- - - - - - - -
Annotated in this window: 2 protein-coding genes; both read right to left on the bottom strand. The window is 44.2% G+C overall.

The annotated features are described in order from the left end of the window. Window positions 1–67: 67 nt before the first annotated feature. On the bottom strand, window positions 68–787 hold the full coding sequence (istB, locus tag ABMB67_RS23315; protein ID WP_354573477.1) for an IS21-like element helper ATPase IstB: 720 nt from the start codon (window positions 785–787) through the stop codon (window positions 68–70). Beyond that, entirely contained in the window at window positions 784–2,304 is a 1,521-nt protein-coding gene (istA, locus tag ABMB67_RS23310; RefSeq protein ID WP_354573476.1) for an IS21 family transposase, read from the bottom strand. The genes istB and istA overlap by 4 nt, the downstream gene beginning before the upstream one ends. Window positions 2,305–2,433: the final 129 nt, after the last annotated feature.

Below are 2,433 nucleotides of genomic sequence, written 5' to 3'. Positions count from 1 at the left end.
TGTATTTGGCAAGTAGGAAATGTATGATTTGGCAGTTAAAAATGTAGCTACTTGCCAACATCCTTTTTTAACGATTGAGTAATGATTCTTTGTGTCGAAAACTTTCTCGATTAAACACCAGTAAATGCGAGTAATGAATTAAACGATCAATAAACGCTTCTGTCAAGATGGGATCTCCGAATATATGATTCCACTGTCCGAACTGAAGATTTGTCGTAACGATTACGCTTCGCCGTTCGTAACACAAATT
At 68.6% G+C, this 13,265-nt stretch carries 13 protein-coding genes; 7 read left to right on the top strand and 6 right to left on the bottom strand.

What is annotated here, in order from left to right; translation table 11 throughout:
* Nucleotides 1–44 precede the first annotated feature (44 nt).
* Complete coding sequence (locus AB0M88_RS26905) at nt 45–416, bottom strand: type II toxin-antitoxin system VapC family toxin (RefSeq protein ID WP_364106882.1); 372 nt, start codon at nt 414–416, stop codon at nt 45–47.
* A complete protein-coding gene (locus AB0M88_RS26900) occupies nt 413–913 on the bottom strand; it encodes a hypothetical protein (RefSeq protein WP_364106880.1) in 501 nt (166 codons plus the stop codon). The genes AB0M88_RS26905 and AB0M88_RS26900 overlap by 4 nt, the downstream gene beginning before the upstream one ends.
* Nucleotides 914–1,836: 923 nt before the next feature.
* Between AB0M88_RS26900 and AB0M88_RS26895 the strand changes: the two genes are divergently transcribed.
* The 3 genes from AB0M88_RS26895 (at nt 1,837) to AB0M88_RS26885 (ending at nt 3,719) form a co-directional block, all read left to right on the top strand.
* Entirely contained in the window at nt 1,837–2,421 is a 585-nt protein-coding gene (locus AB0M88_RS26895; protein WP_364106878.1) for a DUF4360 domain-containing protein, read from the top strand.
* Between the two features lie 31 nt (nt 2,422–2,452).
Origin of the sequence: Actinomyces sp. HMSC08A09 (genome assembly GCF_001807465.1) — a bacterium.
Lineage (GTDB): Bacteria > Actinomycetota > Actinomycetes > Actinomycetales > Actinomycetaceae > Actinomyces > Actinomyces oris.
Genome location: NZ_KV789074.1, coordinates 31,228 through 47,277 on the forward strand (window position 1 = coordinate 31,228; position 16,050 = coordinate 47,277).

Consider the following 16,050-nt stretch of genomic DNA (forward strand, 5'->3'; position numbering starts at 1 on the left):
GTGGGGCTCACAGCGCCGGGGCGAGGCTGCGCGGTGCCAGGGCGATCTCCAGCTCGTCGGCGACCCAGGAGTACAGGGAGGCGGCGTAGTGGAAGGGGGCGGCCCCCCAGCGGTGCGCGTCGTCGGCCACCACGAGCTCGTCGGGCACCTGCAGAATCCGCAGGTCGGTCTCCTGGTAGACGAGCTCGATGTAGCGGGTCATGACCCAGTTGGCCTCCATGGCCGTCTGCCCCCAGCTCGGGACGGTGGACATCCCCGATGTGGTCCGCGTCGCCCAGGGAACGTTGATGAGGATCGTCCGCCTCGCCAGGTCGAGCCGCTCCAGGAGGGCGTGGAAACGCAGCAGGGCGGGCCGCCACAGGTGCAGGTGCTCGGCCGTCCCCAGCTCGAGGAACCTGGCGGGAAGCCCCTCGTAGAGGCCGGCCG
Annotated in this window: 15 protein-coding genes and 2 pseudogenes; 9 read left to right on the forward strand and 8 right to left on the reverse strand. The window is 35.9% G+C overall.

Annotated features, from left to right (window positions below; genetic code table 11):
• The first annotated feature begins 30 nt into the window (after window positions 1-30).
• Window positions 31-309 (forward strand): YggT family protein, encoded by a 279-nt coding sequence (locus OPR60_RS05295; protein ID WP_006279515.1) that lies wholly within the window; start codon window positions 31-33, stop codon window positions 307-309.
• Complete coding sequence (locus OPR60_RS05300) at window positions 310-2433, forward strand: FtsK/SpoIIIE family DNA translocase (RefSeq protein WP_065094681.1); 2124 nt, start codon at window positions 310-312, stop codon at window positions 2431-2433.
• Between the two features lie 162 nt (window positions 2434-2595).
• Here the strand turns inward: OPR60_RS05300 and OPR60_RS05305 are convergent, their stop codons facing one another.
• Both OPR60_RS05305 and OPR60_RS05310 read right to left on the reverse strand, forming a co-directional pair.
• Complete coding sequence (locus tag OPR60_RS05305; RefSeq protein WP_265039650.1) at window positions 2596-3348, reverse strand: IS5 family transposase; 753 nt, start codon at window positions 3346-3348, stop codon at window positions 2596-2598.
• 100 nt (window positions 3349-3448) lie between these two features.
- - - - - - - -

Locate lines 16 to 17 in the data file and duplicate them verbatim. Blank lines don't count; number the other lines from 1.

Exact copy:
Lineage (GTDB): Bacteria > Actinomycetota > Actinomycetes > Actinomycetales > Actinomycetaceae > Actinomyces > Actinomyces oris.
Genome location: NZ_KV789074.1, coordinates 31,228 through 47,277 on the forward strand (window position 1 = coordinate 31,228; position 16,050 = coordinate 47,277).